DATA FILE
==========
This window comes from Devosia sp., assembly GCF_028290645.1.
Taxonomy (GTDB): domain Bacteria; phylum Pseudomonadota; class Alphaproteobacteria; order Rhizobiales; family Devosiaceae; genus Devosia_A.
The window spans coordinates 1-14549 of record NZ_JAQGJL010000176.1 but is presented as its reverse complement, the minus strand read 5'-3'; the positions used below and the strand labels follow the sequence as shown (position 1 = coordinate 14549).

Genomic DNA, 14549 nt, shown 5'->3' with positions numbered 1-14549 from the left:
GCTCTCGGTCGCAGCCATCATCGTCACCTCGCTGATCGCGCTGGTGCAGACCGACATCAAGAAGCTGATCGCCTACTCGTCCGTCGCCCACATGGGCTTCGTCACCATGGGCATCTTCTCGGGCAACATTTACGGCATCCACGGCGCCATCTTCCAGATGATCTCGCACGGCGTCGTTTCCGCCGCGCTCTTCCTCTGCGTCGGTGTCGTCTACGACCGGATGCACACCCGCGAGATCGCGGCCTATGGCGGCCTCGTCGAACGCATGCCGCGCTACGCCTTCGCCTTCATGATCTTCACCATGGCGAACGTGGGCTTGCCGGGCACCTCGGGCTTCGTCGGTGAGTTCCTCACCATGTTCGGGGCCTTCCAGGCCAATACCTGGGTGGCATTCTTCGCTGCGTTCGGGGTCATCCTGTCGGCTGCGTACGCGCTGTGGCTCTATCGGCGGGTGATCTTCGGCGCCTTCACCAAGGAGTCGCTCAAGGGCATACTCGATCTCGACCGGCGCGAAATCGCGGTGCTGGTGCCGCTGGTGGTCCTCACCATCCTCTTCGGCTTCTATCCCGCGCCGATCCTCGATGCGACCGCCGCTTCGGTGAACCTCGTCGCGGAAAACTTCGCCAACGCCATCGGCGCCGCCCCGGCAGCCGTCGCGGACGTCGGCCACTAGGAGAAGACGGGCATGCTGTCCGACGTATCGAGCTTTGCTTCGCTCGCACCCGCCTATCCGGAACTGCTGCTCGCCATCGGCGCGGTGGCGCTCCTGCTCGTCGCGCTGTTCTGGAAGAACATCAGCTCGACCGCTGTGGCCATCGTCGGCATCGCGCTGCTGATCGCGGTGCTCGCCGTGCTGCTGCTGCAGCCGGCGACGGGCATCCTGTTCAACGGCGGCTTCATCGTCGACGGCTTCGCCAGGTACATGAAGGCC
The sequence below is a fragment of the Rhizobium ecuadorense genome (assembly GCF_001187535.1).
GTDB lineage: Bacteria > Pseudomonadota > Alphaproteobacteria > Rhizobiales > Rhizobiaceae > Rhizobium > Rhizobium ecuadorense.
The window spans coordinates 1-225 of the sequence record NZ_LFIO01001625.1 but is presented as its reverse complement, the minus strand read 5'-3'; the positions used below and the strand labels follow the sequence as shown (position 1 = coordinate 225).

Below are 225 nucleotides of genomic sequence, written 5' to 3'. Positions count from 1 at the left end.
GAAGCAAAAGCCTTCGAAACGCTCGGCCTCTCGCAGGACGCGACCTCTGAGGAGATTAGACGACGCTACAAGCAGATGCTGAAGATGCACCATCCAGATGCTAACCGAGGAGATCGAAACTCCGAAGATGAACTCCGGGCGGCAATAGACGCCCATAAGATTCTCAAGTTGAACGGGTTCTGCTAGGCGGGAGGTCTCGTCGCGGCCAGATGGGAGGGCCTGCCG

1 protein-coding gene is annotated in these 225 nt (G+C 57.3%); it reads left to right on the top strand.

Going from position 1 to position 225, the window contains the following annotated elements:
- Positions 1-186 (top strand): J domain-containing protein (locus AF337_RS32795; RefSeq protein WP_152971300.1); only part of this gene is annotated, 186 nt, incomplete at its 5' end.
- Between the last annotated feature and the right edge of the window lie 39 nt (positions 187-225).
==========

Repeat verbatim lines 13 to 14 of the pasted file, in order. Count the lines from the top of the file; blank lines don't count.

- Positions 1-186 (top strand): J domain-containing protein (locus AF337_RS32795; RefSeq protein WP_152971300.1); only part of this gene is annotated, 186 nt, incomplete at its 5' end.
- Between the last annotated feature and the right edge of the window lie 39 nt (positions 187-225).